A Definition of “Nuisance Cat”

The Trustees of the town of Carbondale, Colorado, USA have passed an ordinance (a law) which defines “a nuisance cat”. The intention is to reduce the number of outside cats which includes strays becoming ferals.

The definition: A nuisance cat is one which causes unprovoked personal injury, that wanders at large and whose owner can’t be found, that is diseased, that disturbs the peace by habitual meowing or that soils someone else’s property without it being picked up by the owner.

Nuisance Cat
Nuisance Cat
Two useful tags. Click either to see the articles:- Toxic to cats | Dangers to cats

The definition is interesting. By the backdoor it makes the owner of a cat vicariously liable for the trespassing of their cat onto someone else’s property to go to the toilet.

The definition is also very widely drafted. If a cat is an inside/outside and wanders far where the owner is unknown the cat might well be branded a nuisance cat.

The definition refers to a cat that is “diseased”. I think the law makers need to define that word too in the context of the ordinance. It is a word that is easily misconstrued. What about a loved outside/inside cat who is old and who has some geriatric diseases such as periodontal disease, feline Hyperthyroidism, constipation and kidney disease? Would this sweet, old cat be labelled a “nuisance”?

Playing devil’s advocate, the ordinance leaves the door open to malicious reporting to the authorities by cat haters or neighbours with an axe to grind. It could lead to some unfortunate situations. It may be impractical or difficult to enforce this law.

The penalties are quite severe. If the owner is unknown the cat will be impounded. If the owner is known he/she could be fined up to $1,000 and/or 180 days in jail.

The ordinance is a new way to try and reduce stray cat numbers. The city’s lawmakers decided not to make spaying and neutering obligatory. Obligatory spaying and neutering is obviously one way to reduce cat population sizes.

The reason for not going down the spaying and neutering route was because it was decided that many cat owners would abandon their cats if they were forced to pay for spaying and neutering. That argument is ridiculous. It implies that there are many careless cat owners in the area who should not be cat owners. If a cat owner cannot afford neutering they should not be cat owners. Mandatory neutering is a better route in my opinion when combined with registration.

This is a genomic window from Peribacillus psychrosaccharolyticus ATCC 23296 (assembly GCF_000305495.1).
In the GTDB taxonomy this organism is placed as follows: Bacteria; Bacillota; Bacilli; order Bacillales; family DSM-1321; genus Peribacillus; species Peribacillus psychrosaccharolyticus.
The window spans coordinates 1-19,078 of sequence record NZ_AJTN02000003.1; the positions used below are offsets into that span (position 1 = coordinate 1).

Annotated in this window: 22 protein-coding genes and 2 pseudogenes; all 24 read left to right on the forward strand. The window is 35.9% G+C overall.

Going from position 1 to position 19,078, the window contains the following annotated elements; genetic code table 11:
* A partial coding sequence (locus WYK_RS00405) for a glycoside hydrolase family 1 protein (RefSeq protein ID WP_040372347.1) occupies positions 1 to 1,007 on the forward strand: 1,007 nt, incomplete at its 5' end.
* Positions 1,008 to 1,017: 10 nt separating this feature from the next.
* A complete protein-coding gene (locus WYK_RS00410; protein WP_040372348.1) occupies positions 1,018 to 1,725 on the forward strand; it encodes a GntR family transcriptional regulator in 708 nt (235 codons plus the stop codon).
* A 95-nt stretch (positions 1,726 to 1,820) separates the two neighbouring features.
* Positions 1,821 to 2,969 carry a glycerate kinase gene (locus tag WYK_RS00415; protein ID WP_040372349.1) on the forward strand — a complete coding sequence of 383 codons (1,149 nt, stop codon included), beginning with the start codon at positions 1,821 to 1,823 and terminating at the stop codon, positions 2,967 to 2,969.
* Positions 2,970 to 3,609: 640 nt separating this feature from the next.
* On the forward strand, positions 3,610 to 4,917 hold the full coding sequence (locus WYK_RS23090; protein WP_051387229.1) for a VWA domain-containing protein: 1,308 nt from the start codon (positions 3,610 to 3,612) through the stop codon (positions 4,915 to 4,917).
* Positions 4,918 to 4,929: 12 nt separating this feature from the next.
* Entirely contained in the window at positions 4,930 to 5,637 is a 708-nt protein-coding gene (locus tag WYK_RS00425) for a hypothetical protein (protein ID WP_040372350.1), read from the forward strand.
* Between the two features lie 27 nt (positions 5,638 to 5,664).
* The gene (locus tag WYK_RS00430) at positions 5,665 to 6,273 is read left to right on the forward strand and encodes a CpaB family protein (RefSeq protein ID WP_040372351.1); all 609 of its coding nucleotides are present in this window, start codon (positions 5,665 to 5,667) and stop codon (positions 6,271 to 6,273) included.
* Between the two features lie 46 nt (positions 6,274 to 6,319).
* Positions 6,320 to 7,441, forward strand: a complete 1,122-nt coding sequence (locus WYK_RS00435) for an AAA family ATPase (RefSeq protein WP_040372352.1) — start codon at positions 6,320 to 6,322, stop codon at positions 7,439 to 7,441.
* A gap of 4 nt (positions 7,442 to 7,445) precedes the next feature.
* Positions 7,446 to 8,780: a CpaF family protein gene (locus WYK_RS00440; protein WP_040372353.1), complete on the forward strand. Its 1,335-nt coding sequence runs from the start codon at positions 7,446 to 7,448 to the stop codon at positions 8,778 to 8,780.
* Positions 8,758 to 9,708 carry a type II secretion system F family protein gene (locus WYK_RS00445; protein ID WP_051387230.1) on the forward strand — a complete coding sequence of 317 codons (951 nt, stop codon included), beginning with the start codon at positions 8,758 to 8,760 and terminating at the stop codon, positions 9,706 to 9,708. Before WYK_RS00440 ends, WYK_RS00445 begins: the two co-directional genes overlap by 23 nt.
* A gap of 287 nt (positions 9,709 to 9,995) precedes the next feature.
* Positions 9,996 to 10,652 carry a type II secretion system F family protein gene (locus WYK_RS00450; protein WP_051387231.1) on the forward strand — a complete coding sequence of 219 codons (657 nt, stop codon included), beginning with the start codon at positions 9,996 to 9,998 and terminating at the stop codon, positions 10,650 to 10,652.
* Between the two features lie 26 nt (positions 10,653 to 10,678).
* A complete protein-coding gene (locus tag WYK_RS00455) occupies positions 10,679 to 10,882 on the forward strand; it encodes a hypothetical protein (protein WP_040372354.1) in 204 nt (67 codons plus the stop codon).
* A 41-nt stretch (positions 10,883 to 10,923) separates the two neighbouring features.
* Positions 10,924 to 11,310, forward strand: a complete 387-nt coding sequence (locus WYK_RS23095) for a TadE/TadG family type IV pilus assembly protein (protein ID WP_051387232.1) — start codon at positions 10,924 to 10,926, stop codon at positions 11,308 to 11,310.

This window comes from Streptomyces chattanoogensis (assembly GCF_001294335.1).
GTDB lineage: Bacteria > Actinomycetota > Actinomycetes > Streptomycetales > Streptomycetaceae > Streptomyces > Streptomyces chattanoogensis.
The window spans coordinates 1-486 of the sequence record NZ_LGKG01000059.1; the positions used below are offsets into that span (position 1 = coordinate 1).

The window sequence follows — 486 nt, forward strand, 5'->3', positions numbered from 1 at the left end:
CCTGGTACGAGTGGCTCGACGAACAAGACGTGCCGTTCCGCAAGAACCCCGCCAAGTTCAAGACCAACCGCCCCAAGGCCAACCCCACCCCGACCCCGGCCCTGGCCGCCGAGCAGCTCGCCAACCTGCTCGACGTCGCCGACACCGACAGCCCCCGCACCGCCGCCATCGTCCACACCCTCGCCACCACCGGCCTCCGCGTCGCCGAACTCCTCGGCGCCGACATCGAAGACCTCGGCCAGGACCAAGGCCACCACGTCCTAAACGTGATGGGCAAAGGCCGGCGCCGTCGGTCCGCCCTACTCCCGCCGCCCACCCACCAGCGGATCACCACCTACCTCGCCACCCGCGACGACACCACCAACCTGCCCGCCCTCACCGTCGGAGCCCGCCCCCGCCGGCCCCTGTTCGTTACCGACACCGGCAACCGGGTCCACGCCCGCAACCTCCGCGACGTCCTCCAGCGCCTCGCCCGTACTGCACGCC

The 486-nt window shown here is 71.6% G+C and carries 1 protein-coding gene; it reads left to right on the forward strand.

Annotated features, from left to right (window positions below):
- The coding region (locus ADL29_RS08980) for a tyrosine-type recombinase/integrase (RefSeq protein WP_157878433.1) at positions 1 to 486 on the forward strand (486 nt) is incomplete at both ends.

Any laws regarding controlling stray cat numbers will be fraught with difficulties because this is about changing a culture amongst the minority of irresponsible cat owners. Can a law achieve that?

6 thoughts on “A Definition of “Nuisance Cat””

  1. This poster that some individual made is so abrasive, hostile, even threatening that it would make me want to take a police officer with me to retrieve the cat if he/she were mine. Somewhat similar to road rage, this is feline rage That reaction isn’t helpful at all and closes all doors to discussion with the cat’s caretaker.. I think that posting a softer ad would afford the opportunity for this person to have a rational conversation with the caretaker and, perhaps, achieve some reolution.

    • I agree, Dee. I can understand the individual’s anger, but going off like that would only put the cat owner on the defensive. It’s possible the cat’s owner wouldn’t respond positively in the first place, but acting like this just cuts off all communication.

    • You completely disrespectfully force your vermin cats on everyone else, and then when told they are now seen as vermin by everyone else because of what a nuisance you have made your cats into, you STILL whine that the person that you INTENTIONALLY irritated to no-end with your vermin nuisance animal should now be NICE to you about it? Nobody’s buying your pathetic and pitiful self-victimization song & dance acts that you use to manipulate everyone in your life. If your cat must die because you won’t do anything about it, then so be it. Then you get to really cry boo-hoo. And nobody but you will care. How many of your cats must die before you learn to respect the lives of all others around you? The ones by me lost hundreds of their cats before they even started to learn. Is that how many it will take for you too? PROBABLY! Boo-hoo! 🙂

  2. I agree with you, Michael. This ordinance leaves the door open for all kinds of human mischief. Making spaying and neutering obligatory would have been a better way to go.

    • Thanks Serbella. I am pleased we agree on this. I think this ordinance is a genuine attempt to reduce unwanted cat numbers but I don’t see it working well.


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